Bailey McAlister was busy Thursday morning washing her cattle, getting ready to show them at the Newton County Fair.
For McAlister, showing animals began at an early age.
“Well, the first time my dad brought us to the Ozark Empire Fair in the cattle show,” she said. “We were watching that show and it looked really fun to me. I really thought that it would be really to get into. It is entertaining, hard work and dedication. I thought that it would be really fun. So I asked dad, ‘can I show a cow?’ of course dad said, ‘yes.’ But it turns out, I had already been showing the bucket calves [at the age of 4]. But the beef cows… I just really wanted to get into it. I want to learn and accomplish.”
She started showing beef cattle when she was 9. Now almost 14, she once again excited to show her cattle.
There is a lot of hard work that goes into showing cows and other animals at the fair.
“You have to rinse them twice a day,” she said. “Whenever you are here at the shows, you have to get up really early in the morning if you want to be first in the barn. You go to the wash rack either wash them or rinse them, come back, then you have to blow dry them dry — completely dry — then you have to feed them, which is another thing that you have to do every day — twice a day. And don’t let them get loose.”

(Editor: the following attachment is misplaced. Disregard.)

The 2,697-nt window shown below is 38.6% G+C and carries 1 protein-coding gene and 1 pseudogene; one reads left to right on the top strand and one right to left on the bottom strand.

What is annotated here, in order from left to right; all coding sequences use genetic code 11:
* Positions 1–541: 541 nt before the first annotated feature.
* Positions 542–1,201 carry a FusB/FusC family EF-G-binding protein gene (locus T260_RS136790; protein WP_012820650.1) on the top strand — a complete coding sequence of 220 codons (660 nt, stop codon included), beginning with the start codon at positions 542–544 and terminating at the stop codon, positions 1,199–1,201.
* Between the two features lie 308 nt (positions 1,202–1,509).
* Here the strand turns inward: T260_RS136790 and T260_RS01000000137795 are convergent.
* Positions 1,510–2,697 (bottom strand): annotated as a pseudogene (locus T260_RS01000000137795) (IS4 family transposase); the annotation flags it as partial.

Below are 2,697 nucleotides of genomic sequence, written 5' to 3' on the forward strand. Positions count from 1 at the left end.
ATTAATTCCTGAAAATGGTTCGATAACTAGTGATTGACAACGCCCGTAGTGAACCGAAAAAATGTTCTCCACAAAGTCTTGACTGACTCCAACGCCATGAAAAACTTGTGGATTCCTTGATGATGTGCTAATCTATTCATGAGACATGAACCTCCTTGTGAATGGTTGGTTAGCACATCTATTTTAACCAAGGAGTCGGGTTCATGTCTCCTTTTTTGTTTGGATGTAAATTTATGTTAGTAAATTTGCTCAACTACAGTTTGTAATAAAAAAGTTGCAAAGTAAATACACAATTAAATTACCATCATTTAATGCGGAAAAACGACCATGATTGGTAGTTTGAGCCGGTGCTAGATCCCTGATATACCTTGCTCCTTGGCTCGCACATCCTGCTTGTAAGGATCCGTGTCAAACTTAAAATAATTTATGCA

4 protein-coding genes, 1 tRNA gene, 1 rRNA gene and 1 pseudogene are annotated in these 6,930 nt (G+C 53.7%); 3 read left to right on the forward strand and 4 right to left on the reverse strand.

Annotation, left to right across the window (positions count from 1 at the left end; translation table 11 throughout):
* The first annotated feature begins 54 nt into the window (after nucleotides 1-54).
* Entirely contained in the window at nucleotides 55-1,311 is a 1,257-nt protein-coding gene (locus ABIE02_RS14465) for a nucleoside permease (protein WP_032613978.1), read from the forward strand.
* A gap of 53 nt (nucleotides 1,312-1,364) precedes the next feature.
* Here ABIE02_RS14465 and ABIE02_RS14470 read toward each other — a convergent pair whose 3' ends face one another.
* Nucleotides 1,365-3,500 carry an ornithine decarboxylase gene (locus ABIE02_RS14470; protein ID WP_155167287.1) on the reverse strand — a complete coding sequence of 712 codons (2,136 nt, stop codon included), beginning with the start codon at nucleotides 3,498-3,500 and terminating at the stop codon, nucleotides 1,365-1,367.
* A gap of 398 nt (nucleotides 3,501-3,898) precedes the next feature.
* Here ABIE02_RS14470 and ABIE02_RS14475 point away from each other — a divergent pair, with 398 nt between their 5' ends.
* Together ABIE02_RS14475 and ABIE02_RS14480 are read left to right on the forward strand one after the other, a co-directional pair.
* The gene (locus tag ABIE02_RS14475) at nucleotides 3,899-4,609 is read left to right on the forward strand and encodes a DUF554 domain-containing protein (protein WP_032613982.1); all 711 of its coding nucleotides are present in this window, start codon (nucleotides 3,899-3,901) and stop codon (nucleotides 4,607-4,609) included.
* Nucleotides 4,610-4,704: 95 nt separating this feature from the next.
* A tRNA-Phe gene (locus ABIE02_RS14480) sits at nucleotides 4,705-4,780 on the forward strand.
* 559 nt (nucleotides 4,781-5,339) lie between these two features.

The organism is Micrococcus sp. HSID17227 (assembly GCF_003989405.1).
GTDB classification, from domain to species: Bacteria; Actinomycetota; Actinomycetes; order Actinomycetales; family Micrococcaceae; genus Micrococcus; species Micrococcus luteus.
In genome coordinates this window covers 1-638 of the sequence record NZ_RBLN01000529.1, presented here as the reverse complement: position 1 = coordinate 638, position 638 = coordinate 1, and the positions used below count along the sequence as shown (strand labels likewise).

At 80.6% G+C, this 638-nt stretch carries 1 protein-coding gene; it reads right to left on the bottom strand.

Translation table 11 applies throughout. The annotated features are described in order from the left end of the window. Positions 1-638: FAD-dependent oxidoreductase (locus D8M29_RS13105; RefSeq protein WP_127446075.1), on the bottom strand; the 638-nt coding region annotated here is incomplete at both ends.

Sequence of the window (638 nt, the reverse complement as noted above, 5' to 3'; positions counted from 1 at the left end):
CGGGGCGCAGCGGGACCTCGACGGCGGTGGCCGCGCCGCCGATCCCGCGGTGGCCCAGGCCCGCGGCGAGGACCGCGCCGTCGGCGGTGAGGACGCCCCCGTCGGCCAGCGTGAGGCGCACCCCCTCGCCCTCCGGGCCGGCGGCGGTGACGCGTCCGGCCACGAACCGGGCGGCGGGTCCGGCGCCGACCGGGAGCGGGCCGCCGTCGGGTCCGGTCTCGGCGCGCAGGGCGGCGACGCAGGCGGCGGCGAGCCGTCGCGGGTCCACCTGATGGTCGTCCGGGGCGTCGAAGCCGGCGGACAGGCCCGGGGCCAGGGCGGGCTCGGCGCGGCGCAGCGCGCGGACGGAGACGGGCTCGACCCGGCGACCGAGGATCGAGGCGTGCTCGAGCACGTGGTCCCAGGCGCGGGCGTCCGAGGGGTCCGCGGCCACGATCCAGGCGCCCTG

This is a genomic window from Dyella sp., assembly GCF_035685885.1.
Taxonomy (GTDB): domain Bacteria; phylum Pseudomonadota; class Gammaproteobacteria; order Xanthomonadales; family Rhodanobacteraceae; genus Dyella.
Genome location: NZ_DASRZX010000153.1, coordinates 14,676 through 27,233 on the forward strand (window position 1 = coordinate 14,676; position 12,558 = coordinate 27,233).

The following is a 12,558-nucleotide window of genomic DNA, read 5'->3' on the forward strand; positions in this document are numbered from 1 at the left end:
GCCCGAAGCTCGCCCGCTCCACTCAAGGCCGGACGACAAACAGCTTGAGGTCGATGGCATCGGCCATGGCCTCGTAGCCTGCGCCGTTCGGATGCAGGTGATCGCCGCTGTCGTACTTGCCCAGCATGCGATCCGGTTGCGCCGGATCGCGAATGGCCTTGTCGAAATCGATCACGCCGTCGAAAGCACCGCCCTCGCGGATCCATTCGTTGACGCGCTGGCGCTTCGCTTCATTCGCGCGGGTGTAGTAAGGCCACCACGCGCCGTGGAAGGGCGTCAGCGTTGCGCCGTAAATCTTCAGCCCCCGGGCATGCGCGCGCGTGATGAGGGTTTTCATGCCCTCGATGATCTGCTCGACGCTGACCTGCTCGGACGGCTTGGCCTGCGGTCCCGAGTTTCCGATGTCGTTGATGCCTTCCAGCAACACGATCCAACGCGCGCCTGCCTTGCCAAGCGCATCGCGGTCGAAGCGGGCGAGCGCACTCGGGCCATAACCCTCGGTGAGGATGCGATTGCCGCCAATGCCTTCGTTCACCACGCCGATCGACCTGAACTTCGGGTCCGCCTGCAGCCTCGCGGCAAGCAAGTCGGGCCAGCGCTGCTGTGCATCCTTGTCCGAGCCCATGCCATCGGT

Currently, McAlister, of McDonald County, is in a 4-H group.
She said it is a lot of dedication to show animals, but encourages others to get into the fair.
“You have to have some guts,” she said. “Getting up in the morning, doing all of this work, it tires you up in the day, and it is 90 degrees outside, you are going to have to tough through it.”
After graduating from high school, she wants to continue in the animal field by going to Oklahoma State University to become a bovine scientist or veterinarian.
“They research everything just about cattle: birth defects, milk production, what diseases cause, what they do to make cattle do what they do if they have that disease,” McAlister said. “I really enjoy all of the medicine stuff, figuring out what is wrong with them, I really enjoy that. I think that it would be cool to help people figure out what they can do during these diseases. And to figure out cures for diseases that are very hard to cure or are known not to have a cure, which is what I want to help find cures for.”
McAlister said they recently had a heifer at their place come down with a disease that made it lose a lot of weight.
“She lost 200 pounds,” said McAlister. “She is good now, we gave her a lot of medicine, a lot of different stuff. If I can find one cure for medicine, I could help cure all of it in the short amount of time, I think that would be great.”